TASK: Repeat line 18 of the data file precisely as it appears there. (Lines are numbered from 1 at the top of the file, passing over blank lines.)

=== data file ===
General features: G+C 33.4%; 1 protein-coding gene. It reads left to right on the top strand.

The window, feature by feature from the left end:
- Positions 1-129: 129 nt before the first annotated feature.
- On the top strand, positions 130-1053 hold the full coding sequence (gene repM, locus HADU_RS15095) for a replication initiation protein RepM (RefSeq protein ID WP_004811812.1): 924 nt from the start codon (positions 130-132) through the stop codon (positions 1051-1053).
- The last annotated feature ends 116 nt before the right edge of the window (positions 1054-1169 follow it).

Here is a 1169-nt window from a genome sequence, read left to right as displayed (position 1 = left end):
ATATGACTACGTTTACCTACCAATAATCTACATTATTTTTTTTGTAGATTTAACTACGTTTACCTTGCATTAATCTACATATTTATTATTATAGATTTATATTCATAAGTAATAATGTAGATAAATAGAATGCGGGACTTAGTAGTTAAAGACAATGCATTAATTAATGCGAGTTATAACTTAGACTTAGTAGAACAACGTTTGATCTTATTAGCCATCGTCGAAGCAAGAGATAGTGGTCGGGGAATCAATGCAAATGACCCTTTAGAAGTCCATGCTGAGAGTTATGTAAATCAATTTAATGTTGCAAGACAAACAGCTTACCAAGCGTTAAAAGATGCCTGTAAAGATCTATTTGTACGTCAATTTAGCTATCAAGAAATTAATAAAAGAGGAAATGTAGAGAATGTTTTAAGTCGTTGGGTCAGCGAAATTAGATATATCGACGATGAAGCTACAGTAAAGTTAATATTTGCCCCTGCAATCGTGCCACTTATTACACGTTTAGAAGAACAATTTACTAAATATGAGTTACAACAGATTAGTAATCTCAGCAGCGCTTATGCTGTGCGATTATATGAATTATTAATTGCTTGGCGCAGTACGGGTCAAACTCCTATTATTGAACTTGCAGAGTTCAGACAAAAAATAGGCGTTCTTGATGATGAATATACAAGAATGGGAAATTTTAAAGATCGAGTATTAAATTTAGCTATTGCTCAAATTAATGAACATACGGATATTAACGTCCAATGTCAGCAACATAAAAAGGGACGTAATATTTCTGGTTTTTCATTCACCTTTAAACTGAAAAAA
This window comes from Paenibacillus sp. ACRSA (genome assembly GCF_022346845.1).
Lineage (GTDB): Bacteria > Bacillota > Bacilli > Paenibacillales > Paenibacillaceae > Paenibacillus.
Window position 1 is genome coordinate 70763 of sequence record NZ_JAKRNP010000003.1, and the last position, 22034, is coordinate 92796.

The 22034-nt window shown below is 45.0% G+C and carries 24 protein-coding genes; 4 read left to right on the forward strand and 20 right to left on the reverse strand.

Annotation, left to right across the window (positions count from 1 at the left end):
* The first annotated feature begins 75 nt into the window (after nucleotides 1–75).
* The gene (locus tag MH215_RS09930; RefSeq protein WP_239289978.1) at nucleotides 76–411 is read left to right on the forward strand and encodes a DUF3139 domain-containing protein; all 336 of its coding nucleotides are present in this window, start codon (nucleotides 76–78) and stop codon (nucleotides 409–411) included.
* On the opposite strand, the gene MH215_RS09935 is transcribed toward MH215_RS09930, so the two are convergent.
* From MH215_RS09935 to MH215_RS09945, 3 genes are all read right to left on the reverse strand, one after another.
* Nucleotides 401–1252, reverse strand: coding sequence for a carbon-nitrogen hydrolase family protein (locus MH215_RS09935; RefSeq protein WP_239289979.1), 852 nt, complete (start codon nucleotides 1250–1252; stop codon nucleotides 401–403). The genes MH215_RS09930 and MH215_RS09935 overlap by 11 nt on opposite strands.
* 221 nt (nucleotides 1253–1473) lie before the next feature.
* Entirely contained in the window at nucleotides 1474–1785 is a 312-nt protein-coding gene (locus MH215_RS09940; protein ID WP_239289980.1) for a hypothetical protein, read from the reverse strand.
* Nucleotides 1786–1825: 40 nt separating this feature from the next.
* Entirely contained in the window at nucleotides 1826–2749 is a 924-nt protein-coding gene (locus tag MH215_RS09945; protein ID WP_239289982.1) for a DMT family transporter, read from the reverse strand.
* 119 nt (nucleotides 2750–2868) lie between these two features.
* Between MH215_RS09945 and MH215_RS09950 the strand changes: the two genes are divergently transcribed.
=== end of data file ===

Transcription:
* 221 nt (nucleotides 1253–1473) lie before the next feature.